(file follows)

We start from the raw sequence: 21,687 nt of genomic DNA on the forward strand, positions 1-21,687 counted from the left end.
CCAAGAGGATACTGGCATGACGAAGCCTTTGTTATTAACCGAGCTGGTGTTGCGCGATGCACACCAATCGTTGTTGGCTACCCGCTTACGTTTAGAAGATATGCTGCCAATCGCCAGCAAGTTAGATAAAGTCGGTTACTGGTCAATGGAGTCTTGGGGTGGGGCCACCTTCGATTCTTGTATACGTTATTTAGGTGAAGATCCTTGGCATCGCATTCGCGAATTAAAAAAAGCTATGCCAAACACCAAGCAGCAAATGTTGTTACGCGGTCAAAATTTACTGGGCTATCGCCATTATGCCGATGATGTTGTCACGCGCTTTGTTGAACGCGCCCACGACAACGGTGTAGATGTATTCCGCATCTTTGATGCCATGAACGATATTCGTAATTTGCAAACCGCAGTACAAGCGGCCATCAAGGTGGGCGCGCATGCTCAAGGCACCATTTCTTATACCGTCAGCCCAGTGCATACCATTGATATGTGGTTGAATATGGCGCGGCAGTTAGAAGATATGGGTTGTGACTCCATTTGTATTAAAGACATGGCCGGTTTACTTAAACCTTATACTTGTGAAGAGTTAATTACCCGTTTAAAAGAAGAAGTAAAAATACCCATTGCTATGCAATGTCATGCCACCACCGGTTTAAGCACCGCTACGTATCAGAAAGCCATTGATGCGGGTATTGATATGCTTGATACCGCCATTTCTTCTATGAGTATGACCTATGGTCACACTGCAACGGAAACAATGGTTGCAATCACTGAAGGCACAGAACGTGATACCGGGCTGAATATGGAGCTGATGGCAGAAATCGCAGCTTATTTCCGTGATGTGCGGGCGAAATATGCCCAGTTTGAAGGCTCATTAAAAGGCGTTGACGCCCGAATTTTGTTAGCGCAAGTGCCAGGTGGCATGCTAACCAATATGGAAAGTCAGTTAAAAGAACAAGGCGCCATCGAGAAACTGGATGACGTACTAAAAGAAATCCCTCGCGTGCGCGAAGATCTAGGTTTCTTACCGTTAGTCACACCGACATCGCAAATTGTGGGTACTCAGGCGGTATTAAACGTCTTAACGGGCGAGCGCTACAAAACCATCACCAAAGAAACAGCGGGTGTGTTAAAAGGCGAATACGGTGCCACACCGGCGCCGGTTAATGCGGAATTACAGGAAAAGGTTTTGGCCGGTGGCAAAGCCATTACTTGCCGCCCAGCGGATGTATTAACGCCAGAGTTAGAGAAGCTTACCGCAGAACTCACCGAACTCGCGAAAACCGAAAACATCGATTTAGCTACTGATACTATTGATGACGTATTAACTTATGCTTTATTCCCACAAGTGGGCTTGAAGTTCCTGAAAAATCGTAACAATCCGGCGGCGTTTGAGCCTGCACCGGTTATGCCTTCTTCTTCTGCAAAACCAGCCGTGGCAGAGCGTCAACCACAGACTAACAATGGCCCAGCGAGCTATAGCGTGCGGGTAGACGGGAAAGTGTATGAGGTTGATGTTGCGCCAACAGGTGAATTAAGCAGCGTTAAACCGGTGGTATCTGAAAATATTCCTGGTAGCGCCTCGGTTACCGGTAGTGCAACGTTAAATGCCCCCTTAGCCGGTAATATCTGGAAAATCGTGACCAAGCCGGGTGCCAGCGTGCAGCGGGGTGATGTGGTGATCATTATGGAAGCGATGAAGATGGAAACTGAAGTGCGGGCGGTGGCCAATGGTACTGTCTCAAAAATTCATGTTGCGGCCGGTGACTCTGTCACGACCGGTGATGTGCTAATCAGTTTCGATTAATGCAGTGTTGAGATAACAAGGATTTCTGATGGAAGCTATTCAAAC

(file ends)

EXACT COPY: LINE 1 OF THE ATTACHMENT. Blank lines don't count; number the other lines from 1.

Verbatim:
We start from the raw sequence: 21,687 nt of genomic DNA on the forward strand, positions 1-21,687 counted from the left end.